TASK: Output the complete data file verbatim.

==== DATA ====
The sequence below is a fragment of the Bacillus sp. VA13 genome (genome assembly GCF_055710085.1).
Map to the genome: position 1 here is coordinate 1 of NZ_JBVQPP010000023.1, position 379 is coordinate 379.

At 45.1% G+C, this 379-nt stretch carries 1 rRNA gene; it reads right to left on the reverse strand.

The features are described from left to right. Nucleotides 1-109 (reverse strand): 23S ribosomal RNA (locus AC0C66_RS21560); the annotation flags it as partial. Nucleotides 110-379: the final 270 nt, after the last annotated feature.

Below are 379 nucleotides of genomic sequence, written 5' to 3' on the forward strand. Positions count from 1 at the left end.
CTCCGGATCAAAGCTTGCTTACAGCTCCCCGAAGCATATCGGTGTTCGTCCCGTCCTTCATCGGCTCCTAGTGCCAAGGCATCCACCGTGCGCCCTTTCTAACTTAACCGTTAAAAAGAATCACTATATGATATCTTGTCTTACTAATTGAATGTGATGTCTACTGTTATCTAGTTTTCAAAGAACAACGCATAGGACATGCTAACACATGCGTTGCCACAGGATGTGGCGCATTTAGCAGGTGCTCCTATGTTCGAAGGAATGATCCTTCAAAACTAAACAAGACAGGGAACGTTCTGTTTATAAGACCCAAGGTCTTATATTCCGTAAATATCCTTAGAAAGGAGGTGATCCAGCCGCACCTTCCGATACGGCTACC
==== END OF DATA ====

The sequence below is a fragment of the Bacillus sp. VA13 genome (genome assembly GCF_055710085.1).
Map to the genome: position 1 here is coordinate 1 of NZ_JBVQPP010000023.1, position 379 is coordinate 379.

At 45.1% G+C, this 379-nt stretch carries 1 rRNA gene; it reads right to left on the reverse strand.

The features are described from left to right. Nucleotides 1-109 (reverse strand): 23S ribosomal RNA (locus AC0C66_RS21560); the annotation flags it as partial. Nucleotides 110-379: the final 270 nt, after the last annotated feature.

Below are 379 nucleotides of genomic sequence, written 5' to 3' on the forward strand. Positions count from 1 at the left end.
CTCCGGATCAAAGCTTGCTTACAGCTCCCCGAAGCATATCGGTGTTCGTCCCGTCCTTCATCGGCTCCTAGTGCCAAGGCATCCACCGTGCGCCCTTTCTAACTTAACCGTTAAAAAGAATCACTATATGATATCTTGTCTTACTAATTGAATGTGATGTCTACTGTTATCTAGTTTTCAAAGAACAACGCATAGGACATGCTAACACATGCGTTGCCACAGGATGTGGCGCATTTAGCAGGTGCTCCTATGTTCGAAGGAATGATCCTTCAAAACTAAACAAGACAGGGAACGTTCTGTTTATAAGACCCAAGGTCTTATATTCCGTAAATATCCTTAGAAAGGAGGTGATCCAGCCGCACCTTCCGATACGGCTACC